Rising flood waters across 20 parishes have left thousands trapped, at least 13 dead and, according to the Baton Rouge Area Chamber, $20.7 billion in property damage. The sudden, unexpected nature of the storm combined with the severity and scale of the damage quickly overwhelmed response efforts.

The Cajun Navy, however, was prepared. As one resident noted, “People showed up with water, Gatorade, food trucks and a line of boat captains ready to go.” The Cajun Navy, a group of local volunteers, stepped up to the challenge and has helped in the rescue of roughly 30,000 people trapped by flooding.

Disaster response presents several challenges. Critically, victims of disaster must be located quickly. In the case of flooding, rescue boats must be deployed to search flood waters and both inside and outside (on rooftops) of buildings. Medical supplies, clean water, and food is needed for victims, and a key challenge is distributing those supplies as fast as possible to those who need them. Disaster victims are likely scattered and will have varying needs — the question is how to fulfill them quickly and effectively.

Organized during 2005 Hurricane Katrina, the Cajun Navy is made up of individuals who donate their labor and their boats to help those affected by flooding. In the wake of disaster, including the aftermath of Hurricane Katrina and Super Storm Sandy, researchers found that civil society efforts were critical to rebuilding. Civil society efforts, such as the Cajun Navy, have at least two distinct advantages over Federal Emergency Management Agency (FEMA) efforts:

  1. They have access to local knowledge, and,
  2. They are flexible, enabling a quick response and also the ability to adapt to changing circumstances.

Because the Cajun Navy consists of local volunteers who operate “on the ground” (or above the ground, on the water), they have access to local knowledge that other entities do not. Economist F.A. Hayek’s claim that knowledge is both dispersed and specific to time and place requires that we consider how various institutional structures are able or unable to make use of knowledge.

In the case of the Cajun Navy and flooding in Louisiana, the relevant local knowledge includes knowledge of available resources – including other people (who may or may not have particular skills) and physical resources such as boats, clean water and food, and buildings that have not been flooded – as well as knowledge of what particular assistance people require. In a market setting, prices guide resources from suppliers to demanders; absent the price mechanism, local knowledge can facilitate exchanges between “assistance suppliers” and “assistance demanders.”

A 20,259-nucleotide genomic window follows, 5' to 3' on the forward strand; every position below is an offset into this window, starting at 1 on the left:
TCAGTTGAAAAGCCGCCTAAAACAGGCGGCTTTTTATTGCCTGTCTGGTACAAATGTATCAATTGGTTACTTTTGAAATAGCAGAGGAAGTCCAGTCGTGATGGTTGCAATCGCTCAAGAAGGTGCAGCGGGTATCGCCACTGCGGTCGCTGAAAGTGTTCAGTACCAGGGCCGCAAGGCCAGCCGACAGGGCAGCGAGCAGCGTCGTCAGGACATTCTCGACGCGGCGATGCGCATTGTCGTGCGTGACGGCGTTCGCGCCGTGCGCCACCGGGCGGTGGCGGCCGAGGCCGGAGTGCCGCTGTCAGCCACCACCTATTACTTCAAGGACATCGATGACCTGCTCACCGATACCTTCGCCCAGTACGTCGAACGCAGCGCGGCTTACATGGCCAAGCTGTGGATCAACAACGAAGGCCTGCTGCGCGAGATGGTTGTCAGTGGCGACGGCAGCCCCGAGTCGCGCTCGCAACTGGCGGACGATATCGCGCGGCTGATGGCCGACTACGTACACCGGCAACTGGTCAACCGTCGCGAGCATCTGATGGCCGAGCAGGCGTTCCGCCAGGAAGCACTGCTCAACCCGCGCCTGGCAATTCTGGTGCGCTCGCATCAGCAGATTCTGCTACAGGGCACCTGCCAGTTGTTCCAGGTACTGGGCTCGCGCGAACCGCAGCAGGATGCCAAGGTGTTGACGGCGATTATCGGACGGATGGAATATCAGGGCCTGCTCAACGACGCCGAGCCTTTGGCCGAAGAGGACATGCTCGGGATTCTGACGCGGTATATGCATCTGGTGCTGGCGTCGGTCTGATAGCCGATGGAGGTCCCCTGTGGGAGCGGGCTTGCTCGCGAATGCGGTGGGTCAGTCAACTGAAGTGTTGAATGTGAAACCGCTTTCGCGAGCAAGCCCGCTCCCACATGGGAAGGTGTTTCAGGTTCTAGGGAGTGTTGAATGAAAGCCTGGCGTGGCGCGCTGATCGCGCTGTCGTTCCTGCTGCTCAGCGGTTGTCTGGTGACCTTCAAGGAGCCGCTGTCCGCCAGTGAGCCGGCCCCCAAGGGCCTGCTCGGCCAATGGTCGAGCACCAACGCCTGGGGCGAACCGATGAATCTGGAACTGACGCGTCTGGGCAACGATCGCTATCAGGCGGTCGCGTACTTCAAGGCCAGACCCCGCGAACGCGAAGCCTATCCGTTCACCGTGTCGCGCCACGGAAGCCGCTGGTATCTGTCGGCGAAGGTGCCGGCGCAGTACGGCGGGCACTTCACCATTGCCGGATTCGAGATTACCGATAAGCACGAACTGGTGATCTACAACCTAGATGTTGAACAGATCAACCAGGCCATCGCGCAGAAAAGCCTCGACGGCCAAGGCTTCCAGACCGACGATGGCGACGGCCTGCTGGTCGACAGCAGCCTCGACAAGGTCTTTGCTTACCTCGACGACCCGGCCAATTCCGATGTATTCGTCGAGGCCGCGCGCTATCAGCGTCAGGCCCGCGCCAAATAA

For example, the Cajun Navy supplies the rescue service and connects with demanders by searching neighborhoods and buildings where the volunteers suspect people might need help, using their local knowledge to determine which buildings those might be and navigating to them.

Closely related, local volunteers can make use of social capital, or their network of social relations. In the current flooding in Louisiana, the Cajun Navy has successfully used Facebook to communicate with friends and neighbors about relief efforts and also to locate victims and find further volunteers. As a result, more and more volunteers have joined the efforts, as one such volunteer described, “I had a guy call me yesterday, practically in tears, and all he wanted to do was help. You read about people being in trouble and needing help, and you can’t stand by while that’s going on.”

Researchers studying recovery post-Hurricane Katrina found that neighborhood associations and local churches used their member records to call, text, and email residents who were displaced and to coordinate recovery aid.

Similarly, following Superstorm Sandy, the Orthodox Jewish community in Bayswater and Far Rockaway on the Rockaway Peninsula in New York, contacted members by phone and email and even used an excel spreadsheet to keep track of what particular items (e.g. appliances, mattresses, clothing) were needed so that suppliers of aid could provide exactly what was needed (Storr et al. 2015).

Not only do they have a better understanding of local conditions, but groups such as the Cajun Navy also have the advantage of flexibility. Their decentralized nature means that they can take action without waiting for orders. The volunteers of the Cajun Navy are entrepreneurs – they were alert to an opportunity to help, leveraged resources, and carried out their plan. As circumstances change on the ground, they can also make note of changes and adapt accordingly. For example, shifting focus from one neighborhood to another.

Volunteers with the Cajun Navy understand how to cope with disaster, and they can empathize with those currently suffering. That empathy, combined with better access to information and greater flexibility, makes grassroots groups – such as the Cajun Navy –effective following disaster. Often we assume that the only entities that can help are, for example, FEMA, however, the Cajun Navy illustrates how civil society can play a role, even in the most difficult of circumstances.

Editor’s Note: Professor Grube coauthored this piece with a student, Georgia Armitage, a sophomore at Beloit College.